How To Kill the DJ [Part Two]
(Kill The DJ/Tigersushi)
EVIDENTLY, THE MOST CONSISTENTLY FATAL TECHNIQUE IS TO CRUSH HIM UNDER MOUNTAINS OF BIZARRE VINYL.
There are a couple of philosophies of DJ mix CDs. One is to keep them smooth and consistent; the other, attempted much less often, is to make them as surprising and twisty as possible while keeping the beat bumping. The latter is what the British duo Optimo does here. J.G. Wilkes and J.D. Twitch each take over for half of the first disc of this set (part of a series named after a club night at Le Pulp in Paris). Wilkes sounds like he was a serious goth in the '80s-his mix reaches back to Soft Cell and the Revolting Cocks between blurts of Berlin-style microhouse, then works in blood-raw guitar slashes from the Cramps and Gang of Four. And Twitch manages to incorporate D.C. go-go, a mid-'70s steel band, discofied gospel, icy Swiss new wave, Cameo and the Rapture into the first 10 minutes of his frenetic set.
The second disc of HTKTDJ2, though, is the real treat. It's a mix CD on the level of what a friend with really good taste and a lot of records might compile for you: all over the place but not mixed, as such, and including record-geek favorites like Os Mutantes' "A Minha Menina," the Monks' "I Hate You," and total oddities like Nouvelle Vague's moaning, French-inflected cover of the Clash's "The Guns of Brixton." There's no way to get most of these songs lined up into a continuous groove, but they're amazing on their own. (Douglas Wolk)
The Great Destroyer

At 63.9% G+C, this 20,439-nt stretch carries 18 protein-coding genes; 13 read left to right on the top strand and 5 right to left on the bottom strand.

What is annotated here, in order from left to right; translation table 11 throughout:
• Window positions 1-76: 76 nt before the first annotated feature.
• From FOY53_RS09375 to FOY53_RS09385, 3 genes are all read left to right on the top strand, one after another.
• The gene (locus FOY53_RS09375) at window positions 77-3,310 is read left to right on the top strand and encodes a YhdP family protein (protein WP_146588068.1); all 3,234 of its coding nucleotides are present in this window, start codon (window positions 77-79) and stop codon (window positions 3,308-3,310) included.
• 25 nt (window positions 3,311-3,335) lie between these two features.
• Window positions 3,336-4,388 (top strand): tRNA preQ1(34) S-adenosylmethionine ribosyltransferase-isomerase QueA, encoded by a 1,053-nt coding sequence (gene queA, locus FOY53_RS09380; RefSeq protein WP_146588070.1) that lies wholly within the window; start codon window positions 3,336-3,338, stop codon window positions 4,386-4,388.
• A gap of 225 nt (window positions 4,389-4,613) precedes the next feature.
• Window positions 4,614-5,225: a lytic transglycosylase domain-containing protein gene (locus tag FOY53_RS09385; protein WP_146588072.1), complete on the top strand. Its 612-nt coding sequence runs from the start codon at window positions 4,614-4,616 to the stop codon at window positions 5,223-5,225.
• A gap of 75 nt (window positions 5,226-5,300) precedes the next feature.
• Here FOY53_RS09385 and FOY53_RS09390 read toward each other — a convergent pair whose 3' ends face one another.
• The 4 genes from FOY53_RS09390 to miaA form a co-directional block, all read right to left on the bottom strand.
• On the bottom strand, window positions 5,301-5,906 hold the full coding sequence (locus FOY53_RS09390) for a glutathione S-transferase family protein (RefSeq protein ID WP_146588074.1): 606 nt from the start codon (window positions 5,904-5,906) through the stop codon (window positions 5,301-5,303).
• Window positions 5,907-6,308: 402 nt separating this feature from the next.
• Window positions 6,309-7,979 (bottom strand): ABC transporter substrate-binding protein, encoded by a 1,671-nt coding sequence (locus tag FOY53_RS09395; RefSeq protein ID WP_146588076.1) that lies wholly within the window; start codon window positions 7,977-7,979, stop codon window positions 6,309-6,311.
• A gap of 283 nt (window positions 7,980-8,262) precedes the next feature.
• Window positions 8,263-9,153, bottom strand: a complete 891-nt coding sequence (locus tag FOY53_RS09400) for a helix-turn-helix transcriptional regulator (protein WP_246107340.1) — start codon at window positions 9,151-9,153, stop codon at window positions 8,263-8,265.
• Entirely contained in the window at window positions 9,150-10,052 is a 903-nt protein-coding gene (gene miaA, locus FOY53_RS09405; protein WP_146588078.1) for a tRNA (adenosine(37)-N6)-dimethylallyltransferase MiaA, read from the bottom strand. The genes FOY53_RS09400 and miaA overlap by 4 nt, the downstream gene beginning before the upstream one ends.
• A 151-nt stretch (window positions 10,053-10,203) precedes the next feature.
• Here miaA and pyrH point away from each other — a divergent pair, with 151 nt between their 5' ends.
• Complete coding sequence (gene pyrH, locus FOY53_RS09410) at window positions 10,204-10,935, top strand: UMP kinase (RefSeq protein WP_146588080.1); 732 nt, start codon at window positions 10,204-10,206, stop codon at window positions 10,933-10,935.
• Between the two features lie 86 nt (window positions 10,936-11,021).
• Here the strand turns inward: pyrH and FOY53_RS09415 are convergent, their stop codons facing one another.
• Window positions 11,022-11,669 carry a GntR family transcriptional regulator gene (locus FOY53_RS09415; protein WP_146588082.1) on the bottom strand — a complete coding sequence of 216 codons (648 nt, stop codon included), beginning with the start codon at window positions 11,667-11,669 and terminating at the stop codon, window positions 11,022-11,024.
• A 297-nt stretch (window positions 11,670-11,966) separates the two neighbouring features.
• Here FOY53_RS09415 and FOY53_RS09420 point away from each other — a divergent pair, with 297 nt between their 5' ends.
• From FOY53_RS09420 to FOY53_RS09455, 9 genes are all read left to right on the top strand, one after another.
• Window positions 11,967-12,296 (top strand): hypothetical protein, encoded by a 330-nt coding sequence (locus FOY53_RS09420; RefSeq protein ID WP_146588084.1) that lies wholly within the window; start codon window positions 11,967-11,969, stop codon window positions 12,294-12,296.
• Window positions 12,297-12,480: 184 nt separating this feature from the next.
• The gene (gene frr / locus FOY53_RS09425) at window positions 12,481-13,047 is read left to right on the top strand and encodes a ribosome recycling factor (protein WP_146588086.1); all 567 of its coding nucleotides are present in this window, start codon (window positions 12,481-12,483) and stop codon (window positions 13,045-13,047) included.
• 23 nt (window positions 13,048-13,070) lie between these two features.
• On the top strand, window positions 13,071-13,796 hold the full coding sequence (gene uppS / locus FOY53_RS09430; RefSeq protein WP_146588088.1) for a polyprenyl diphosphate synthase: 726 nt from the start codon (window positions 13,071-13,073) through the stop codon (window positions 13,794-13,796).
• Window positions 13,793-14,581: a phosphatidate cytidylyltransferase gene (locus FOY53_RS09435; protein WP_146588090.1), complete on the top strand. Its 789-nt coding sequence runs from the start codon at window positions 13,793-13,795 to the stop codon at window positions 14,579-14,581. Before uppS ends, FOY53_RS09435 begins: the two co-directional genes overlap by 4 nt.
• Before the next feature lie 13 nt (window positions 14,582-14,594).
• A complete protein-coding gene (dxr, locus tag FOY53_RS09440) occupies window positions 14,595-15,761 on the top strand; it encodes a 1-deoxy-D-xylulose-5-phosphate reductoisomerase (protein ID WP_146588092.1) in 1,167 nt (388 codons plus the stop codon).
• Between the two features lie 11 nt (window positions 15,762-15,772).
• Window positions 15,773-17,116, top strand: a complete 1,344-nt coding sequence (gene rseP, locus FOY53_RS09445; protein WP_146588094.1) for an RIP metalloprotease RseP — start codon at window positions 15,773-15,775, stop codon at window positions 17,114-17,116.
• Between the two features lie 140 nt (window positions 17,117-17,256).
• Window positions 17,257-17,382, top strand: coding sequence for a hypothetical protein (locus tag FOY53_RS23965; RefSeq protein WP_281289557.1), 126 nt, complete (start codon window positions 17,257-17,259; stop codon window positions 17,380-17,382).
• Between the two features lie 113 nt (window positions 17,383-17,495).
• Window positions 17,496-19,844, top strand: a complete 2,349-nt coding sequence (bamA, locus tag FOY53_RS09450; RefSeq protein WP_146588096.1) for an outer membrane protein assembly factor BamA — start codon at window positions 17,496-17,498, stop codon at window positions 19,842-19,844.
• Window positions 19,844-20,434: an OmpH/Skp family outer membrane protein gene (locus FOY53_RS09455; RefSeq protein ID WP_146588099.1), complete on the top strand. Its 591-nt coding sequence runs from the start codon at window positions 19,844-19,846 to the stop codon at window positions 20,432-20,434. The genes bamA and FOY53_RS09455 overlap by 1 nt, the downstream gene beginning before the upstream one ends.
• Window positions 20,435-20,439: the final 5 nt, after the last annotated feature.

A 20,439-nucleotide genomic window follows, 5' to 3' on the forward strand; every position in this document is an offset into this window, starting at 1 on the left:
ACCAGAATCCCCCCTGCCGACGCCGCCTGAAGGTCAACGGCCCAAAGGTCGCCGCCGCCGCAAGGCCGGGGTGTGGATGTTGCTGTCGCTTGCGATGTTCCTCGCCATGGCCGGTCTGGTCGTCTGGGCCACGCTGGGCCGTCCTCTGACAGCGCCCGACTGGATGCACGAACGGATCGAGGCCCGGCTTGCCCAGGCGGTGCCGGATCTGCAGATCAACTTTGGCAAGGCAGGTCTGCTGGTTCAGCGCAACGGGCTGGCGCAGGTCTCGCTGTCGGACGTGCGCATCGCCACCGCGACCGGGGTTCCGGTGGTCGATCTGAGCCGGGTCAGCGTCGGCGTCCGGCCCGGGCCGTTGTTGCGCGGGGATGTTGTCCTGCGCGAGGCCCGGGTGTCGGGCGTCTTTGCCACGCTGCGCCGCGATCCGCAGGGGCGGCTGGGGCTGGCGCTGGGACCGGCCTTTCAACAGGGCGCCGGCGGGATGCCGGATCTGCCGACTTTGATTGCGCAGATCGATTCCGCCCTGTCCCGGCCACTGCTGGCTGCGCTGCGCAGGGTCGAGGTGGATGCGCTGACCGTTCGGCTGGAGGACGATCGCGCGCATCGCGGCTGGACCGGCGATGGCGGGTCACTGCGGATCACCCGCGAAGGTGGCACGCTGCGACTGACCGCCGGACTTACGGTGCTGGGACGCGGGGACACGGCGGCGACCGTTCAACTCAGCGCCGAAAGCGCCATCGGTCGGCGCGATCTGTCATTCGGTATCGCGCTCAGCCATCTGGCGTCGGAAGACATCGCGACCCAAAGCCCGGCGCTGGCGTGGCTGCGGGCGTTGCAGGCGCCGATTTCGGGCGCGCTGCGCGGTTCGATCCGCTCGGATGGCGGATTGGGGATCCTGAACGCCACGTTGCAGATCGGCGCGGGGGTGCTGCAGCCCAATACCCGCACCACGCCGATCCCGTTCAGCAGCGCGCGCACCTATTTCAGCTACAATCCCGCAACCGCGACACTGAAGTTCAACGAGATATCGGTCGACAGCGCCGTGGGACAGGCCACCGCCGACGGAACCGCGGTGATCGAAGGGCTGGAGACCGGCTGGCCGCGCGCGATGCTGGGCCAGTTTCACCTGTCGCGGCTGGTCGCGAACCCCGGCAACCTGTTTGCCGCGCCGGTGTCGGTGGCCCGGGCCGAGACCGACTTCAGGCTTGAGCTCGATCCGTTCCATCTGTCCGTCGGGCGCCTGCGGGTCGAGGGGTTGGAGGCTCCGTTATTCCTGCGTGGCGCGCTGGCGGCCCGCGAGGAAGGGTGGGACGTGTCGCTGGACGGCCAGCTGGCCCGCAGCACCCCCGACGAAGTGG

SLOWCORE PIONEERS TRADE IN TEARS FOR GEAR, STEP IN A BOLDER POP DIRECTION ON SUB POP DEBUT.
So you've been listening to Low for some time now. You have particularly fond memories of the times you've spent with the Duluth, Minn., band's records, but those sessions weren't always easy. Low's dire dirges were stomach-churning, life-affirming moments. Listening to Low hurt, but, if you could feel that lump in your throat, at least it meant you were alive. All that changes with Low's Sub Pop debut, The Great Destroyer, an album that will single-handedly destroy the way Low is perceived from now on. The shift away from the band's molasses waltzes and melodic requiems comes at the hands of producer Dave Fridmann, who has brought the most accessible, structured sound out of the pioneering slowcore trio to date. But the change is most likely driven by a desire to move beyond a decade of samey songwriting.
The Great Destroyer is still definitely Low. Mimi and Alan Sparhawk's harmonizing still spooks, the drums still wallow and the tempos still trudge, but here Alan's noisy guitar takes the spotlight with noisy blurts and verifiable hooks that can take a traditional Low lament and swing it into something resembling a pop song in songs like "California" and "Step." The Great Destroyer is a step forward for the band, showing an emotional palette that extends beyond the muted pain of the past. There are still moments that will put that lump in your throat, but Low's latest proves the band has learned you don't need to be near death to realize you're alive. (Jenny Tatone)